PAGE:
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NAP Controlled Ecological Burn Season & Feb. 18 Public Meeting

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February 7, 2020 - ​City of Ann Arbor Natural Area Preservation (NAP) will be conducting controlled ecological burns in local natural areas between Feb. 20 and May 22, 2020. A public meeting and Q & A on controlled burns will be held Tuesday, Feb. 18, 7–8:30 p.m., at the Ann Arbor Senior Center, 1320 Baldwin Ave. Those unable to attend this meeting who want to learn more can contact NAP at 734.794.6627, email NAP@a2gov.org, or visit a2gov.org/NAPBurn.

Burns are conducted on weekdays between 11 a.m. and 7 p.m., weather permitting. On the day of a controlled burn, signs will be posted around the park and staff will be available on site for questions. The fire will be under control at all times.

Where wi​ll NAP burn?

During the spring 2020 season, NAP has permits to burn in the following locations: Arbor Hills Nature Area, Argo Nature Area, Berkshire Creek Nature Area, Bird Hills Nature Area, Botsford Nature Preserve, Buhr Park, Buttonbush Nature Area, Cedar Bend Nature Area, Foxfire West Nature Area, Gallup Park, Hilltop Nature Area, Huron Parkway Nature Area, Kuebler Langford Nature Area, Leslie Park, Leslie Park Golf Course, Leslie Woods Nature Area, Marshall Nature Area, Maryfield Wildwood Park, Ruthven Nature Area, Scarlett Mitchell Nature Area, South Pond Nature Area, Stapp Nature Area, Sugarbush Park, Swift Run Marsh, Veterans Memorial Park and White Oak Park.

Why ​​burn?

Ann Arbor's native ecosystems are fire-dependent. Until settlers began suppressing fires in the early 1700s, fire enriched the soil and removed dead thatch, allowing diverse native plant and animal communities to thrive. Continued fire suppression has allowed fire-intolerant, non-native plant species to out-compete the native, fire-adapted plants. By reintroducing fire in the parks, NAP is reinstating an essential ecosystem process.

What is involved in co​​​nducting burns?

NAP staff evaluates each site and develops a burn plan that provides information on the specific ecological objectives of the burn, preferred weather conditions to minimize smoke, ignition pattern, location of burn breaks to safely contain the fire, equipment, contingency plans and emergency phone numbers. City and township fire marshals review the plans before issuing the necessary permits. NAP then waits until weather conditions are within the range specified in the burn plan before proceeding.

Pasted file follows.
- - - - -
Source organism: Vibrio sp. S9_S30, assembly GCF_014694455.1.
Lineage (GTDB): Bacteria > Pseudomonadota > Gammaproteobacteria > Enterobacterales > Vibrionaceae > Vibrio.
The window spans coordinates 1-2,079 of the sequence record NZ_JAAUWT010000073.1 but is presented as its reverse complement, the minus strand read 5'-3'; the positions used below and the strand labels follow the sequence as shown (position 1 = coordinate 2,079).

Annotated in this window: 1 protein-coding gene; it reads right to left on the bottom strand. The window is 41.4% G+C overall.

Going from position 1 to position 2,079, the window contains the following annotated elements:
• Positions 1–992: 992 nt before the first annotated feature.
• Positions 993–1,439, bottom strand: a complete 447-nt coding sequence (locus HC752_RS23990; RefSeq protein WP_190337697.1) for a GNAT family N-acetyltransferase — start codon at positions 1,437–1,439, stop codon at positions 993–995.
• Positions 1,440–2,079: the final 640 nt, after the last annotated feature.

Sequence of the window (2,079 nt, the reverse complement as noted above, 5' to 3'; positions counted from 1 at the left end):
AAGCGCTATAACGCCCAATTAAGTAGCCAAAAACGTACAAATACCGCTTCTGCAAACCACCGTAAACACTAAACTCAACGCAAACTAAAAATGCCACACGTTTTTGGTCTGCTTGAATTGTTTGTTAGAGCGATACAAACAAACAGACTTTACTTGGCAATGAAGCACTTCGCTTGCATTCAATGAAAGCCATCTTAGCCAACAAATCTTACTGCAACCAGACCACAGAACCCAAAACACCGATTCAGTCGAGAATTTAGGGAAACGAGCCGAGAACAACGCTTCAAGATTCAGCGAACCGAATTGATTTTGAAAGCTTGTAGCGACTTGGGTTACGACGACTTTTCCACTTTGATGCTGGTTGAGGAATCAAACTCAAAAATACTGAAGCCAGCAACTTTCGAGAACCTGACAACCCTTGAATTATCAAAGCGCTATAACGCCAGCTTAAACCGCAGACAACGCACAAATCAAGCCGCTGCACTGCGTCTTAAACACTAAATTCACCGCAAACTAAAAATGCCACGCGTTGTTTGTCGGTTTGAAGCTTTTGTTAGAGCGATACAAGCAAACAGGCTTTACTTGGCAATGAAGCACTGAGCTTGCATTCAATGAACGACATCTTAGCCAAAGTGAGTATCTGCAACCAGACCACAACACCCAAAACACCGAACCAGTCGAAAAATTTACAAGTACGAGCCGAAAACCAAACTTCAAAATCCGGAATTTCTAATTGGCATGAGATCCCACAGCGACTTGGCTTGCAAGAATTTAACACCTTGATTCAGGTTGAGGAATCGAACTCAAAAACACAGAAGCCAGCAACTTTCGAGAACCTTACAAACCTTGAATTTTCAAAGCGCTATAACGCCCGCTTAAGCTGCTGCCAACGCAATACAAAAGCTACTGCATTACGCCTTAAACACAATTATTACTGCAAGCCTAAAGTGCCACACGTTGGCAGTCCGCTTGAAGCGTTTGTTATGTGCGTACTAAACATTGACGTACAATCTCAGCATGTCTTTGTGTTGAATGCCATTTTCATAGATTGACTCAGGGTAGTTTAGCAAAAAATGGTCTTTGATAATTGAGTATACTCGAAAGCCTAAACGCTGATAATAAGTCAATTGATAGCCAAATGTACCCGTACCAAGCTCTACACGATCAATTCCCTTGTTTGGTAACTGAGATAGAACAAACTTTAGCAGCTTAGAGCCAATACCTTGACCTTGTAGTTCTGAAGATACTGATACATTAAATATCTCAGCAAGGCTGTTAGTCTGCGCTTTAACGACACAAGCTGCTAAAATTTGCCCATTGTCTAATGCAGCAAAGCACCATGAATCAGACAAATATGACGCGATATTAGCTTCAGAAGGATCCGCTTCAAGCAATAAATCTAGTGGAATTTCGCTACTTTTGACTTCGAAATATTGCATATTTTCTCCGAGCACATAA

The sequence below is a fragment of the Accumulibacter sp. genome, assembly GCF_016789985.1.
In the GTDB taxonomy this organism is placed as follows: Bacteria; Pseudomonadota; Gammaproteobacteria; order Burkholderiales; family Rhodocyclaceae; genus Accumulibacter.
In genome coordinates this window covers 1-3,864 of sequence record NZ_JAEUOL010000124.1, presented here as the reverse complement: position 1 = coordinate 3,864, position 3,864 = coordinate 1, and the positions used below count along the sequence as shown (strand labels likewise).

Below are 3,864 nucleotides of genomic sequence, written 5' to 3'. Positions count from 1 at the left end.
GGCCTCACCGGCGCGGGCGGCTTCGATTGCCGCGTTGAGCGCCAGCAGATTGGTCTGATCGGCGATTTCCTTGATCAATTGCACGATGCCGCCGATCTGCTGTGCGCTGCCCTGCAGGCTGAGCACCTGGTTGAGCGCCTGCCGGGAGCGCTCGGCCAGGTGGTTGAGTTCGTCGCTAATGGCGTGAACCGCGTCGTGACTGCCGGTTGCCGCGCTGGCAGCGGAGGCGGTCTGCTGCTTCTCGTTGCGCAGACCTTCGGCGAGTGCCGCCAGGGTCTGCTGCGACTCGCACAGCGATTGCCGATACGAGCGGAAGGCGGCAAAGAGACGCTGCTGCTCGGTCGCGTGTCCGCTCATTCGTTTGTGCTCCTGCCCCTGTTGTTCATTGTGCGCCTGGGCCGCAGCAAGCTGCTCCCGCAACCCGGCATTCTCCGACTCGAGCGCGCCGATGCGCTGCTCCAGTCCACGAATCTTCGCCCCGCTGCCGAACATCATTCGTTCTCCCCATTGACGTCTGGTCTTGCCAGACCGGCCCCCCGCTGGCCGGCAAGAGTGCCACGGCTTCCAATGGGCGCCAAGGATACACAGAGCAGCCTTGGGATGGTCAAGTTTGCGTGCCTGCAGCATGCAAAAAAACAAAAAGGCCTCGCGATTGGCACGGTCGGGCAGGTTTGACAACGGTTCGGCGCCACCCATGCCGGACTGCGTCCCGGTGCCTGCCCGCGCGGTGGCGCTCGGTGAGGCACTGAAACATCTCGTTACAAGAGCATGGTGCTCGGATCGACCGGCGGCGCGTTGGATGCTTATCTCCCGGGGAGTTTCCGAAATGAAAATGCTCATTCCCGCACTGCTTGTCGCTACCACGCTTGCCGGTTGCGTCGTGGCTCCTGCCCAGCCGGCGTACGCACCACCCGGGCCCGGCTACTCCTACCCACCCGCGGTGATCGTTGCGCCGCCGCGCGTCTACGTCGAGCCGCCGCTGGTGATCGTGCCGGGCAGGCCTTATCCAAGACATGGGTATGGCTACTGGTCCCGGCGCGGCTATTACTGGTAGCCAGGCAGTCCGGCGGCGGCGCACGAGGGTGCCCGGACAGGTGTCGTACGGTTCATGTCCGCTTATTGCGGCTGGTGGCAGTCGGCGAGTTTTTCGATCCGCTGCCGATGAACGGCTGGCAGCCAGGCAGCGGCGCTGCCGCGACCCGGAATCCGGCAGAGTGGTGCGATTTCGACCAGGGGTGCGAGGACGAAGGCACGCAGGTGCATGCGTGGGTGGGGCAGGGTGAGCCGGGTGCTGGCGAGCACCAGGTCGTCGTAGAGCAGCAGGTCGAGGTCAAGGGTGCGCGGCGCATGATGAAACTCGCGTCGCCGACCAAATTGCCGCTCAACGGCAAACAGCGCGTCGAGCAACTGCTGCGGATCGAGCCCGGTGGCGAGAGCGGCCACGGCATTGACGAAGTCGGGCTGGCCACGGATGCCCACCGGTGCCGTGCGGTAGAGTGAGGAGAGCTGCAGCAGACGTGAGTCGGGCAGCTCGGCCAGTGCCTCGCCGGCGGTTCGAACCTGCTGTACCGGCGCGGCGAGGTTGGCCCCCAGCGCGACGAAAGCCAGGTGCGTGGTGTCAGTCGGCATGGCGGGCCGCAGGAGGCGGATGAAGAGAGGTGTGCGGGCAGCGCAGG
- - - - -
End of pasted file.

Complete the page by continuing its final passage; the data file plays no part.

How can you get m​​ore information?

Because burns are weather-dependent, NAP is unable to schedule them in advance for specific days. Those who would like to be notified on the day of a nearby burn can call NAP and provide name, daytime phone number and street address. NAP also posts day-of-burn information on Twitter at

www.twitter.com/a2NAP and on Facebook at www.facebook.com/ann.arbor.nap

Persons with disabilities are encouraged to participate in public meetings. Accommodations, including sign language interpreters, may be arranged by contacting the city clerk's office at 734.794.6140; via email to: cityclerk@a2gov.org; or by written request addressed and mailed or delivered to: City Clerk's Office, 301 E. Huron St., Ann Arbor, MI 48104. Requests need to be received at least 48 hours in advance of the meeting.

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Contact Information

Natural Area Preservation
734.794.6627
NAP@a2gov.org


Ann Arbor has 119,000 residents, spans 28.9 square miles and is frequently recognized as a foremost place to live, learn, work, thrive and visit. To keep up with City of Ann Arbor information, subscribe for email updates, follow us on Twitter or become a city fan on Facebook. The city's mission is to deliver exceptional services that sustain and enhance a vibrant, safe and diverse community.